Rheumatoid Arthritis a Debilitating Disease
It began seven years ago when Sandra woke up and was getting out bed. She went to stand up and she felt this severe pain in both of her feet. When she
looked at her feet they were swollen and bluish red and warm to the touch. She
could not understand what was happening. At first she thought she might have
frozen her feet. But as time went by she started to get lumps on the bottom of
her feet so she went to see the doctor. The doctor did some tests and he
diagnosed Sandra with having a disease called rheumatoid arthritis though it was a mild case at the time. Over the past seven years it has became more severe, even doing little day- to- day jobs has become more difficult.
Rheumatoid arthritis can be a crippling disease that causes painful swelling
and stiffness that mainly affects the wrists and fingers but it can also affect other
areas of the body (The Arthritis Society, 2001). The Statistics from the
Canadian Arthritis Society say it affects 300,000 Canadians, that is 1 in 10 will
develop rheumatoid arthritis. This paper will discuss what rheumatoid arthritis is, some of the treatment for this disease and lifestyle changes that people can make to live a better with rheumatoid arthritis.
What is rheumatoid arthritis? Doctors do not know what exactly causes rheumatoid arthritis, but rheumatoid arthritis is a debilitating disease that has several special features that makes it different from other kinds of arthritis. For example, rheumatoid arthritis generally occurs in a well-formed pattern. This means that if a knee or hand is involved, the other knee and hand are also involved (Nat’l Inst. Of Arthritis and Musculoskeletal and Skin Disease, 1998). Rheumatoid arthritis is a disease where the immune system begins to attack the joints. This causes an inflammation, usually in the small joints of the hands, wrists, feet and many times spreading to the knees and hips. The affected joints have pain, swelling, warmth, and stiffness after prolonged immobility, extreme fatigue and loss of function (Rall & Roubenoff, 2000). In addition to affecting the joints, rheumatoid arthritis may occasionally affect the skin, eyes, lungs, heart, blood, nerves, and kidneys. You may also experience lessening of appetite, weight loss and fevers. As well 20 per cent of people will develop lumps that form over the joints and other parts of the body, that are called rheumatoid nodules and that can be rather painful (The Arthritis Society, 2001). Rheumatoid arthritis affects every person differently. In most patients, joint symptoms develop gradually over several years. In some patients, rheumatoid arthritis may progress rapidly. Rheumatoid arthritis has a genetic or inherited factor that makes some people more likely to develop this disease than others (Shlotzhauer & McGuire, 1993). Twice as many women develop rheumatoid arthritis than men. Most people will develop rheumatoid arthritis between the ages of 25 years and 50 years old but rheumatoid arthritis can affect people of all ages from toddlers to seniors.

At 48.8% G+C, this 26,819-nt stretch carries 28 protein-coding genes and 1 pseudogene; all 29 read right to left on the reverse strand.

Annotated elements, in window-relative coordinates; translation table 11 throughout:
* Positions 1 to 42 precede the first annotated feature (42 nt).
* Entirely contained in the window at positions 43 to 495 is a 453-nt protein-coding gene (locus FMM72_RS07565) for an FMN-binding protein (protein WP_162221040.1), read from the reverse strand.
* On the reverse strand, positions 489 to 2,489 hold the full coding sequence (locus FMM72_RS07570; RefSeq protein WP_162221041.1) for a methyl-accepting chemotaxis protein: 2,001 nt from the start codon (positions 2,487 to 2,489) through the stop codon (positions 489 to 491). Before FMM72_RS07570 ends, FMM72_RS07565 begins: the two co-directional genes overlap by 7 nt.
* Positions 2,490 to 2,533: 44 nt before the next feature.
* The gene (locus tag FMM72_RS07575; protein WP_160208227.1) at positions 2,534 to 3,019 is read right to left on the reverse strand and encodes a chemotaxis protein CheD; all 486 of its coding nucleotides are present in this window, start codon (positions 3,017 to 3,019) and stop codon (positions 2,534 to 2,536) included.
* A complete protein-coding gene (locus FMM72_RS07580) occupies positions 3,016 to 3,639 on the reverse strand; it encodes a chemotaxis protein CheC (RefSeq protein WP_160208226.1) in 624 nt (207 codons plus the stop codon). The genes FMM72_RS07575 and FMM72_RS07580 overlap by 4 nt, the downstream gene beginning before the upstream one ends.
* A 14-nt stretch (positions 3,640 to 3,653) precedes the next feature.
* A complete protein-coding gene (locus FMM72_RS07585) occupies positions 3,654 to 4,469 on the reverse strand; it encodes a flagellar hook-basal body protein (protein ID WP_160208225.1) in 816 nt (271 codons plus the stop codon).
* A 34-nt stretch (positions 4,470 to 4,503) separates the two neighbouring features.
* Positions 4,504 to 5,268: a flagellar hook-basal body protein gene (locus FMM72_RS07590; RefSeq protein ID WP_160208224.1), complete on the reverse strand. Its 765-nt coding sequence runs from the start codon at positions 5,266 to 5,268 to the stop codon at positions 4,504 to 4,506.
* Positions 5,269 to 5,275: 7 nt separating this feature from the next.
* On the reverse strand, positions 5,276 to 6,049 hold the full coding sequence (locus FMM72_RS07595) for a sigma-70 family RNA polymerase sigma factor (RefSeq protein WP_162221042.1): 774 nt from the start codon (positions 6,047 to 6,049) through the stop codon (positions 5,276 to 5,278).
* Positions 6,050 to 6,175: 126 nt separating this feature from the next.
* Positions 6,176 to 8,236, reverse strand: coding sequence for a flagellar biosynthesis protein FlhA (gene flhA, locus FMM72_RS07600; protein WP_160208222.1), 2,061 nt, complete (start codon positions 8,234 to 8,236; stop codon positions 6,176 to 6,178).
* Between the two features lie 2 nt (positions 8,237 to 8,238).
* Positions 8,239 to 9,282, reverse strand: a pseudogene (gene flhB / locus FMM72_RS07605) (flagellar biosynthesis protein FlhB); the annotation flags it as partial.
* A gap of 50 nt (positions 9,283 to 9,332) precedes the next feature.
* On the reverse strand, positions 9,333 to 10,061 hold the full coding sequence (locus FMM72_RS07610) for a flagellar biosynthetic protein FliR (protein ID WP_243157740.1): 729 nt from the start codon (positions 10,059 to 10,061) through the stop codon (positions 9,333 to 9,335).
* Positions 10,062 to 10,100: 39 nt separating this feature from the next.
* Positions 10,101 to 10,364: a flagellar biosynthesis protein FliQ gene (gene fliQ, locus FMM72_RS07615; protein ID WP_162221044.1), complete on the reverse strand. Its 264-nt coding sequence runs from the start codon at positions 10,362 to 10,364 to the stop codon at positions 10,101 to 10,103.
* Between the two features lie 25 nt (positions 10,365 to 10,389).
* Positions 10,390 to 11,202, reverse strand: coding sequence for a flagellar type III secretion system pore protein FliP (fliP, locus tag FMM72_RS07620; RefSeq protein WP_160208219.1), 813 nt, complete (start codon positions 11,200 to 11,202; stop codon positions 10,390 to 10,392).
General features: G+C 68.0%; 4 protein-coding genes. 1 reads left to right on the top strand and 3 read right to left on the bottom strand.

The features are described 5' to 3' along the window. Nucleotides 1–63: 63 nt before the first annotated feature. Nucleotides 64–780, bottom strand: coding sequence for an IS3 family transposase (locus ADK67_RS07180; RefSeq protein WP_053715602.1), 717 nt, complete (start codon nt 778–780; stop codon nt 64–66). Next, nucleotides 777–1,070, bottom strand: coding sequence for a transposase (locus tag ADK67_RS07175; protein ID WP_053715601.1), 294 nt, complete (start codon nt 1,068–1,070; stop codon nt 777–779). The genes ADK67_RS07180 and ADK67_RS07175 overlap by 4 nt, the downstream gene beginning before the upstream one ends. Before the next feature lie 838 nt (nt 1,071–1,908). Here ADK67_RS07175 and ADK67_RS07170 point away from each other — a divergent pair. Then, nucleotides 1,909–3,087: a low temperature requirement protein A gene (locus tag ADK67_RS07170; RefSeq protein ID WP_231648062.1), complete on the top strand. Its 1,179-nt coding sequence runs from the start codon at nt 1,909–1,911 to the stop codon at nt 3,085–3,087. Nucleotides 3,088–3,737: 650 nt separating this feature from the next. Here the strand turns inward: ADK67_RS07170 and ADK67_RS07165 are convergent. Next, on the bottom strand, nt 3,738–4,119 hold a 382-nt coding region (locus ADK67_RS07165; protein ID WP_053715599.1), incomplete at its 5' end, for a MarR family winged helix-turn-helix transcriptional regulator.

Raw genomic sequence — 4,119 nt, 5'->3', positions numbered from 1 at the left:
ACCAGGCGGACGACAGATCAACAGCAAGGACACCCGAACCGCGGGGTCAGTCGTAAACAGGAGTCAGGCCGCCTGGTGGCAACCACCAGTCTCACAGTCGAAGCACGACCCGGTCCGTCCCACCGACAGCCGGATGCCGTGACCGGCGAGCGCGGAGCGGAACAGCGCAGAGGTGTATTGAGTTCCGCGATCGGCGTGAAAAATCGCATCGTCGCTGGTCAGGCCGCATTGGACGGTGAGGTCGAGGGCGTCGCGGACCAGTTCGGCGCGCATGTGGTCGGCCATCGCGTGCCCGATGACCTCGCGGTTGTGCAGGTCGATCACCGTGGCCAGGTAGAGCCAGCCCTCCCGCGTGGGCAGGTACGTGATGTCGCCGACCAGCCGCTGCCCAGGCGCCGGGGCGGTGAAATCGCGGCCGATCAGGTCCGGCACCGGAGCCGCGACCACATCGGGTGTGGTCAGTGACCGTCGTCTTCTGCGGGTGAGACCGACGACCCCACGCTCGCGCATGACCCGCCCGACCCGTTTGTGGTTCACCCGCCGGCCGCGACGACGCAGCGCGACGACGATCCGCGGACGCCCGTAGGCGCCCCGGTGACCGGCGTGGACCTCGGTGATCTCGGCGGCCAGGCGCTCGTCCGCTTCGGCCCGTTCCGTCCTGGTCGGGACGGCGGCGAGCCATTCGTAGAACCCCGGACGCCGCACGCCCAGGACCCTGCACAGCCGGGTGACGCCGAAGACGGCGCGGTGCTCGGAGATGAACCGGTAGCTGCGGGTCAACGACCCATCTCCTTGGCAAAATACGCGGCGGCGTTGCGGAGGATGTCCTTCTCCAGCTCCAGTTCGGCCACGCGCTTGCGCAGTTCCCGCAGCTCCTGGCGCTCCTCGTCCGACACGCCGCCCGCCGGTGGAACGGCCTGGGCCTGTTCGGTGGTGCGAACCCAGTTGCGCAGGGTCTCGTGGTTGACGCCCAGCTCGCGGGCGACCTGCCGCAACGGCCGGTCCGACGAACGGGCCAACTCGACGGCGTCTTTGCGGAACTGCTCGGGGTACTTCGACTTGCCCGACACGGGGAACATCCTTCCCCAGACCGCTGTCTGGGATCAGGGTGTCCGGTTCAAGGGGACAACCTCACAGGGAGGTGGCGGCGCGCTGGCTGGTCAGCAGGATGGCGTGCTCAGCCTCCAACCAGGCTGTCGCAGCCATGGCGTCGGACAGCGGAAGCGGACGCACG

What are the treatments for rheumatoid arthritis? Most people with rheumatoid arthritis seek a variety of treatments for their arthritis. The first defense to fight rheumatoid arthritis is medication. According to the Arthritis Society, there are four types of medications used in the treatment of rheumatoid arthritis. One group of medication is non-steroidal anti-inflammatory drugs; a medications that reduce the pain and swelling but does not prevent further joint damage. The second type of medication is disease modifying anti-rheumatic drugs; a group of medications that works by slowing or stopping the immune system from attacking the joints. The third medication is oral cortisone, which is a steroid that reduces inflammation and swelling. And the last group of medication is biologics, a newer drug. These drugs block specific hormones which are involved in the inflammatory process. These are the most common medications used in the fight against rheumatoid arthritis. Another treatment is using heat from a heating pad or a hot pack to relax the muscles, and reduce joint pain and soreness. Cold from an ice pack will help lessen the swelling in the joints. Sandra says,” I fine that if I use heat on my shoulders it helps quite a bit